Sol-Gel Synthesis and subsequent Flame-based metal decoration of Mesoporous silica nanomaterials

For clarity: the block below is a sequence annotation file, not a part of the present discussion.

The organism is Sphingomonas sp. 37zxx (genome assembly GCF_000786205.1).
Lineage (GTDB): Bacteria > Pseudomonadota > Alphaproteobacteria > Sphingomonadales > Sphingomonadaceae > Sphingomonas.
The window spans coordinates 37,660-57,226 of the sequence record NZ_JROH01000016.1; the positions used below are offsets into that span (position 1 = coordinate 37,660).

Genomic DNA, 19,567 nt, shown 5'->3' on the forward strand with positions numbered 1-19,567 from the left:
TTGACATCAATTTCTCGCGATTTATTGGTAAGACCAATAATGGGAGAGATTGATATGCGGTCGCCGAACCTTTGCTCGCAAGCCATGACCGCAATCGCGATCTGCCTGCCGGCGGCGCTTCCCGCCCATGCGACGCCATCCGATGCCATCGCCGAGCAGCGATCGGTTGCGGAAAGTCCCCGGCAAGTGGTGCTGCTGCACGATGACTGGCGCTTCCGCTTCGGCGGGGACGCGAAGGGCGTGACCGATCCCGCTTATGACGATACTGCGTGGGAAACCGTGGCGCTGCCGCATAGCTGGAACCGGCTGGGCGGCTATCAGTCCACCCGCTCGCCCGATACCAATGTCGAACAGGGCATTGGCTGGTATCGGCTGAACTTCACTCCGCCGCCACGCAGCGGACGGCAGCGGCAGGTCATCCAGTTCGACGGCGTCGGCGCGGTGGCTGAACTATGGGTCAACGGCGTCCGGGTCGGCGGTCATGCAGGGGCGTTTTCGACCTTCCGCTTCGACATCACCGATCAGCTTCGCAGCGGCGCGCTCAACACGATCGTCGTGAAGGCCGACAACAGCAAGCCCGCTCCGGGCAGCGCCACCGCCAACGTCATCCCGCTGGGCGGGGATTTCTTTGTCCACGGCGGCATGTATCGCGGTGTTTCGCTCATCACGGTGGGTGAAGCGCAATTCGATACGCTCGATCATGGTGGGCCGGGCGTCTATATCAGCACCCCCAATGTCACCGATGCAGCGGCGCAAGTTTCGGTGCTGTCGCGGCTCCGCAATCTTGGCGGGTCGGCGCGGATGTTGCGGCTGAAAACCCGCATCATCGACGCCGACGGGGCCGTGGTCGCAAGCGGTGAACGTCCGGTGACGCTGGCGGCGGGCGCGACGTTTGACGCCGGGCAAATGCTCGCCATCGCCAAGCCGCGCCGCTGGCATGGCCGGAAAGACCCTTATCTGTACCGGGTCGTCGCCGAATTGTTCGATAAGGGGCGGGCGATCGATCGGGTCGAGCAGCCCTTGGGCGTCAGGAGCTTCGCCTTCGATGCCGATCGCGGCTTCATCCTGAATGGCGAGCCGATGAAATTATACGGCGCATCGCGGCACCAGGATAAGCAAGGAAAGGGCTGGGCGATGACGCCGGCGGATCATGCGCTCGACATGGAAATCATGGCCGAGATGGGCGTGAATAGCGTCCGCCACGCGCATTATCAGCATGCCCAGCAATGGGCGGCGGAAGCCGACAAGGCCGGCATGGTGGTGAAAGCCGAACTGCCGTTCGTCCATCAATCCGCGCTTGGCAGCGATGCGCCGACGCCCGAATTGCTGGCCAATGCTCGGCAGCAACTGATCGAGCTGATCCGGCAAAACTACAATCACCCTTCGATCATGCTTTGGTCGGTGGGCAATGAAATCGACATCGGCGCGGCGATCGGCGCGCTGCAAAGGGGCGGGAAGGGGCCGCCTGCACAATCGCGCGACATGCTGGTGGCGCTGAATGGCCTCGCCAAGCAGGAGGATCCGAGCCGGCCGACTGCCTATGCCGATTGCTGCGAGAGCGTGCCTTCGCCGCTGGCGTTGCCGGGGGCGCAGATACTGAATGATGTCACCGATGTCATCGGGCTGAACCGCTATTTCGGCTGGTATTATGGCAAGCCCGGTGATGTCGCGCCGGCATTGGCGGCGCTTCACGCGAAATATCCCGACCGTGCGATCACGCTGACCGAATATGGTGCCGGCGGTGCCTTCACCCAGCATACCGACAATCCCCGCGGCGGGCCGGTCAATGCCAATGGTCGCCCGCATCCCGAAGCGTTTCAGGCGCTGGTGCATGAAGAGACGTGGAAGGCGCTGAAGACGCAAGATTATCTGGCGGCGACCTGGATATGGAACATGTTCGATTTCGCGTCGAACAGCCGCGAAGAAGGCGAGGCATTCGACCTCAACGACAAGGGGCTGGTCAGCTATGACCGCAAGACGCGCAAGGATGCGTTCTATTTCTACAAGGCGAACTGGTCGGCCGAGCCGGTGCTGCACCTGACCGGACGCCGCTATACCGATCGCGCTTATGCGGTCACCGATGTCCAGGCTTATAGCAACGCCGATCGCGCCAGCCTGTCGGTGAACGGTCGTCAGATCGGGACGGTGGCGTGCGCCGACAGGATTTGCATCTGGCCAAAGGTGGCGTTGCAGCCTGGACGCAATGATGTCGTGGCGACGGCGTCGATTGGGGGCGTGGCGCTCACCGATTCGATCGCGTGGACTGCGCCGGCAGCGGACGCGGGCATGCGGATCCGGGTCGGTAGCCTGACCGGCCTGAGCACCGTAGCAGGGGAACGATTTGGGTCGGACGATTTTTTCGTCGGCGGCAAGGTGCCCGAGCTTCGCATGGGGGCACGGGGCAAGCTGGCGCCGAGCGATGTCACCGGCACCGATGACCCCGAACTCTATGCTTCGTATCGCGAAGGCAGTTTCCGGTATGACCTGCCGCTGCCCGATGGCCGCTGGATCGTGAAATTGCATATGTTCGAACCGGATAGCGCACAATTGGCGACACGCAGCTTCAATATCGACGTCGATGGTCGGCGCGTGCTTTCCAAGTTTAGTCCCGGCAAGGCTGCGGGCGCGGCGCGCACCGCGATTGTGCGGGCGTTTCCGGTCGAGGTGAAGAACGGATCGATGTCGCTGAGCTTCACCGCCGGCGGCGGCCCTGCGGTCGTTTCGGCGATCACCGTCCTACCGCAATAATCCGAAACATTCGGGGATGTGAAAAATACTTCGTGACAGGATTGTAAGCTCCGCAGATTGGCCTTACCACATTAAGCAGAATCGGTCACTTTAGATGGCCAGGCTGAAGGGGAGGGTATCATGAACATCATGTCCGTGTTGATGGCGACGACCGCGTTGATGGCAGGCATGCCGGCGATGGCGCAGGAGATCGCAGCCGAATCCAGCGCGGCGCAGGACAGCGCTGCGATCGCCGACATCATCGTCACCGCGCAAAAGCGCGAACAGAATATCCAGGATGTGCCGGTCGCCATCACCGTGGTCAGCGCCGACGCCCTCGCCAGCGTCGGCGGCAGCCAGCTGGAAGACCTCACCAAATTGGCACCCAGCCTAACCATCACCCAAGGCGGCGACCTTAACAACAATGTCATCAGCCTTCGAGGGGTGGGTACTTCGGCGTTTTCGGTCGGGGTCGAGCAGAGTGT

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Mesoporous Silica Nanomaterials (MSNs) have been in the spotlight since their inception, owing to their unique properties. They have high accessible surface areas and easily tunable porosity. They are also thermally stable and are hence perfect candidates for a variety of applications. They are used in a diverse range of fields such as drug delivery, CO2 mitigation, and catalysis, amongst many others. In this thesis, we first synthesize MSNs with different morphologies via the sol-gel route and then demonstrate their decoration with nickel metal nanoparticles using a flame-driven High Temperature Reducing Jet (HTRJ) reactor. In a typical procedure, an aqueous precursor suspension containing nickel nitrate hexahydrate) and MSNs is injected into the throat of a converging-diverging nozzle. Hot combustion products of a fuel-rich hydrogen flame are accelerated through the nozzle, atomizing the precursor. The resultant droplets evaporate and the precursor molecules decompose, initiating nucleation of solid particles. The reducing environment in the reaction chamber converts nickel oxide to nickel, as it is reducible by hydrogen in the presence of water. To stop further growth of these particles, the post-reaction zone is quenched with nitrogen and the particles are collected on a filter membrane.Various analyses such as Transmission Electron Microscopy (TEM), specific surface area measurements (SBET) and X-Ray Diffraction (XRD) were carried out to determine the size, porosity and final structures. N2 adsorption/desorption measurements helped to ascertain the pore sizes and volumes. MSNs with varying morphologies and pore diameters varying from 2.0-2.9 nm were synthesized, and a maximum specific surface area of 1800m2/g was achieved. MSNs were successfully decorated with nickel, as shown by TEM imaging and Energy Dispersive X-ray Spectroscopy (EDS) analysis. By coupling wet chemistry and vapor phase techniques, as demonstrated in this thesis, a variety of MS-supported metal catalysts could be designed and produced, including multicomponent mixtures and metal alloys. Such metal-decorated MSNs can potentially be employed as catalysts in the dry reforming of methane.